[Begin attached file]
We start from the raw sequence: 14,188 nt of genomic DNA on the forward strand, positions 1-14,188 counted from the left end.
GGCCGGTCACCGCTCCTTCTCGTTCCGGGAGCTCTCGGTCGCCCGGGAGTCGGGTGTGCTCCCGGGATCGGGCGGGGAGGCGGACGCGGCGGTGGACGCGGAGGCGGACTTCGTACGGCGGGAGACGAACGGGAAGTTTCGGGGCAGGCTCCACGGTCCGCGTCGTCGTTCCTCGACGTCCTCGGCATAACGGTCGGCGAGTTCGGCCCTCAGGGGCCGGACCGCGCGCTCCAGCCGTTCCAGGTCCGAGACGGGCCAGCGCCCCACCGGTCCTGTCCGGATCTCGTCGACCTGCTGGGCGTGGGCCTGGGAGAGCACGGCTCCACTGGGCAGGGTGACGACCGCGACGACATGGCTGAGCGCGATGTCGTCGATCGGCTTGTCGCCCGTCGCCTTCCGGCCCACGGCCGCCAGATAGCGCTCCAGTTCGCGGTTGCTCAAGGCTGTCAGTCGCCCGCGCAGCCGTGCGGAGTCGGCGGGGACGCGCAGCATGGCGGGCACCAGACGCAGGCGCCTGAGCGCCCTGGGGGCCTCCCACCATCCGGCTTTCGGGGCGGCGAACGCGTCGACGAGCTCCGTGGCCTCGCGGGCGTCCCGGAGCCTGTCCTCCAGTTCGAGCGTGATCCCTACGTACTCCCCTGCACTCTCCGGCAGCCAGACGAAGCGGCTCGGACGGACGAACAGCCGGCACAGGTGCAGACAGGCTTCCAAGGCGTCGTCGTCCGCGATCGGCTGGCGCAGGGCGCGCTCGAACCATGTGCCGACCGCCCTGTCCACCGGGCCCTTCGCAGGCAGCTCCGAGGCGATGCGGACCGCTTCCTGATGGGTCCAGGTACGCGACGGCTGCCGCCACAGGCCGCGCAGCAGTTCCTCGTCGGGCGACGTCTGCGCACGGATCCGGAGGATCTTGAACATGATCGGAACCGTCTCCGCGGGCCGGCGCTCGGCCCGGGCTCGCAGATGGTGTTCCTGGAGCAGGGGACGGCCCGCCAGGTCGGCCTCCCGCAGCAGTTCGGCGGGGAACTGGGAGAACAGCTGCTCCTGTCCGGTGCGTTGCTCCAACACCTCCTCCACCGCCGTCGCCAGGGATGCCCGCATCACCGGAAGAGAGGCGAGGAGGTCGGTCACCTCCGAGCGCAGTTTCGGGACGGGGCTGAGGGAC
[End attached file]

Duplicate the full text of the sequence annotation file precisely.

We start from the raw sequence: 14,188 nt of genomic DNA on the forward strand, positions 1-14,188 counted from the left end.
GGCCGGTCACCGCTCCTTCTCGTTCCGGGAGCTCTCGGTCGCCCGGGAGTCGGGTGTGCTCCCGGGATCGGGCGGGGAGGCGGACGCGGCGGTGGACGCGGAGGCGGACTTCGTACGGCGGGAGACGAACGGGAAGTTTCGGGGCAGGCTCCACGGTCCGCGTCGTCGTTCCTCGACGTCCTCGGCATAACGGTCGGCGAGTTCGGCCCTCAGGGGCCGGACCGCGCGCTCCAGCCGTTCCAGGTCCGAGACGGGCCAGCGCCCCACCGGTCCTGTCCGGATCTCGTCGACCTGCTGGGCGTGGGCCTGGGAGAGCACGGCTCCACTGGGCAGGGTGACGACCGCGACGACATGGCTGAGCGCGATGTCGTCGATCGGCTTGTCGCCCGTCGCCTTCCGGCCCACGGCCGCCAGATAGCGCTCCAGTTCGCGGTTGCTCAAGGCTGTCAGTCGCCCGCGCAGCCGTGCGGAGTCGGCGGGGACGCGCAGCATGGCGGGCACCAGACGCAGGCGCCTGAGCGCCCTGGGGGCCTCCCACCATCCGGCTTTCGGGGCGGCGAACGCGTCGACGAGCTCCGTGGCCTCGCGGGCGTCCCGGAGCCTGTCCTCCAGTTCGAGCGTGATCCCTACGTACTCCCCTGCACTCTCCGGCAGCCAGACGAAGCGGCTCGGACGGACGAACAGCCGGCACAGGTGCAGACAGGCTTCCAAGGCGTCGTCGTCCGCGATCGGCTGGCGCAGGGCGCGCTCGAACCATGTGCCGACCGCCCTGTCCACCGGGCCCTTCGCAGGCAGCTCCGAGGCGATGCGGACCGCTTCCTGATGGGTCCAGGTACGCGACGGCTGCCGCCACAGGCCGCGCAGCAGTTCCTCGTCGGGCGACGTCTGCGCACGGATCCGGAGGATCTTGAACATGATCGGAACCGTCTCCGCGGGCCGGCGCTCGGCCCGGGCTCGCAGATGGTGTTCCTGGAGCAGGGGACGGCCCGCCAGGTCGGCCTCCCGCAGCAGTTCGGCGGGGAACTGGGAGAACAGCTGCTCCTGTCCGGTGCGTTGCTCCAACACCTCCTCCACCGCCGTCGCCAGGGATGCCCGCATCACCGGAAGAGAGGCGAGGAGGTCGGTCACCTCCGAGCGCAGTTTCGGGACGGGGCTGAGGGAC